From Heather's Daily Reflections:
“In order for children to open up to their past trauma memories, the parent has to be willing to be a 'parental sponge'--acknowledging, absorbing, and experiencing every feeling, every tear, and every fear associated with the trauma. Now that is connection!"
Question: I just read my first reflection, regarding being a parental sponge and while I agree with the spirit of it, my concern is this: “Experiencing your child's or client's trauma at such an intensity, couldn't that create trauma for the person being the 'sponge'?" I feel I am very empathic but how can I do that without hurting myself?
ANSWER: This is an insightful question. Traditionally, most of us are empathic and give compassion in a way that ultimately drains us. This is because of a core belief that tells us that by giving empathy, we will be able to make this person better or that we have the ability to "fix" the problem for this person.
We own that it is up to us to get this person to shift into a calm, peaceful, and regulated state. Their issue then becomes our issue and we stay focused on the outcome of them being better.
It becomes a simple mathematical equation. If I give empathy (E), if I listen (L), and if I spend my time with this person (T) , he will be better (B). E + L + T = B
Yet, when we give these three and the result is not what we expected, we feel a sense of failure. We turn it back on ourselves and hear the old negative tapes playing in our head, "I didn't try hard enough." "I'm not good enough." "I should have done something different." BAM! The negative feedback loop then feeds on itself right within our own mind. Fatigue, overwhelm, and even resentment begin to brew within our internal selves.
In order to be a sponge, the only action we need to take is to simply be present with our child (or friend, spouse, coworker). It is not up to us to make this person better. The reality is that we cannot change or fix another person. We can surround them with support; we can love them unconditionally, free of judgment or control; we can set appropriate boundaries, and we can align with their pain. Yet in doing this, it is still ultimately up to them to make their life work.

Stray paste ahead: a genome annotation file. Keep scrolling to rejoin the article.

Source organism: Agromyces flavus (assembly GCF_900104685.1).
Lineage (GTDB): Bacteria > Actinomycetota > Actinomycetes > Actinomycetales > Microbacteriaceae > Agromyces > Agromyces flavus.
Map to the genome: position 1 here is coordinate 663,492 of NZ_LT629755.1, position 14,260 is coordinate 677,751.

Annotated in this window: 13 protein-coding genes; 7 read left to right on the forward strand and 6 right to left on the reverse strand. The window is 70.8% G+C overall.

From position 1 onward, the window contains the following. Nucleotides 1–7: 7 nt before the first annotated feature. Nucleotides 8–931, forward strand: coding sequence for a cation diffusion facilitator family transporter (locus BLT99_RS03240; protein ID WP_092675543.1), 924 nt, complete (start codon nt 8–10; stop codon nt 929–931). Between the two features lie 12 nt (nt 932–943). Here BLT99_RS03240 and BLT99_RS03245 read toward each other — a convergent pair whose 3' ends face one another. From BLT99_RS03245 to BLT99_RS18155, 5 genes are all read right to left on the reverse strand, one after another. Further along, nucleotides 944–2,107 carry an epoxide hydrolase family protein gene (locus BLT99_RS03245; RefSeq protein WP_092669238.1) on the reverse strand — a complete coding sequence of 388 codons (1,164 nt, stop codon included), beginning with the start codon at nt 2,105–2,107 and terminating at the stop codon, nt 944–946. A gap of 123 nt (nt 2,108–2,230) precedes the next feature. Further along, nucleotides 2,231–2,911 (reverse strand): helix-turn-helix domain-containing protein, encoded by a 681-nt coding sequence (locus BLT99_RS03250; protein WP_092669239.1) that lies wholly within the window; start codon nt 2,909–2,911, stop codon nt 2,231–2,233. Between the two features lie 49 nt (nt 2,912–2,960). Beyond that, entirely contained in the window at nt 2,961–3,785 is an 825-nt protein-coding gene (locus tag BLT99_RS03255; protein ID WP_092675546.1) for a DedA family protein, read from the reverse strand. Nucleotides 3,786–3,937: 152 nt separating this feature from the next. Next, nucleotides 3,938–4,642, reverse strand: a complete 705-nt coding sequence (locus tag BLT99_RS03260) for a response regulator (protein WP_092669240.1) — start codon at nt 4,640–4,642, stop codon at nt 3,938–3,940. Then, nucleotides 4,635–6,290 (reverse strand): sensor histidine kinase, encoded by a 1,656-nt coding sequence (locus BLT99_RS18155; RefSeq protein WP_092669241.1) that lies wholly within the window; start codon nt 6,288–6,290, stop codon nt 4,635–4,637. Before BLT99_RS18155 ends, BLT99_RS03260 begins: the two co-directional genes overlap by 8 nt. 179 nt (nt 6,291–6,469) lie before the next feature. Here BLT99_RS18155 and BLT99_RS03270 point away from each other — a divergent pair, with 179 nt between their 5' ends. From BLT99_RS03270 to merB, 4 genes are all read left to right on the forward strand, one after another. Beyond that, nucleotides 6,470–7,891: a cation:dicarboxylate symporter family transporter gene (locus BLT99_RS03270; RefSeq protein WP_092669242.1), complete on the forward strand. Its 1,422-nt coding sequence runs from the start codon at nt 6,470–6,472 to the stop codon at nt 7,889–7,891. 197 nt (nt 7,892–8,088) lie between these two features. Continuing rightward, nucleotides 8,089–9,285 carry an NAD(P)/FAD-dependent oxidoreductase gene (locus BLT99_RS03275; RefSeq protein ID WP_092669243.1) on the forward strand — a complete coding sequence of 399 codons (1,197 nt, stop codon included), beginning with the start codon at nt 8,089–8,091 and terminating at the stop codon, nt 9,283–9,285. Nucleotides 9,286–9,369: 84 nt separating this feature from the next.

Additionally, if we enter into an interaction with a child, expecting him to be better, we are actually adding more stress to the equation, which will create more fear and hinder the healing process. We must stay focused on giving our love without expecting anything in return. That is the essential definition of love.
Entering into an interaction with an expectation of an outcome is not true love. This is conditional love. Conditional love drains us. Unconditional love energizes and liberates us.
So that is the theory and I know you are reading this and wanting some meat to chew on--you want application to your 16-year-old teenager whose girlfriend just dumped him and he is feeling like the entire world is coming to an end. You see how his past abandonment issues are being triggered and how this situation is being magnified due to his early adoption history.
Reprogram your thinking to see that what he needs is your support, your attention, and your unconditional acceptance. It is not up to you to make this okay for him. Trust that it is in the struggles of life that we learn and grow to our maximum potential.
By being empathetic, by listening, by spending time, and being present with him you are doing EVERYTHING for him. Stay focused on the outcome of you being the absolutely best parent you can be, no matter the outcome of his emotional state at the moment. Your "success" cannot be tied to his feeling better instantaneously.
Keep being the sponge for your child’s pain. Become energized by the power of putting unconditional love into action. There is no greater state to be in on this planet!
|Heather T. Forbes, LCSW|
Parent and Author of Beyond Consequences, Logic & Control: Volume 1 & Volume 2,
Dare to Love, and Help for Billy.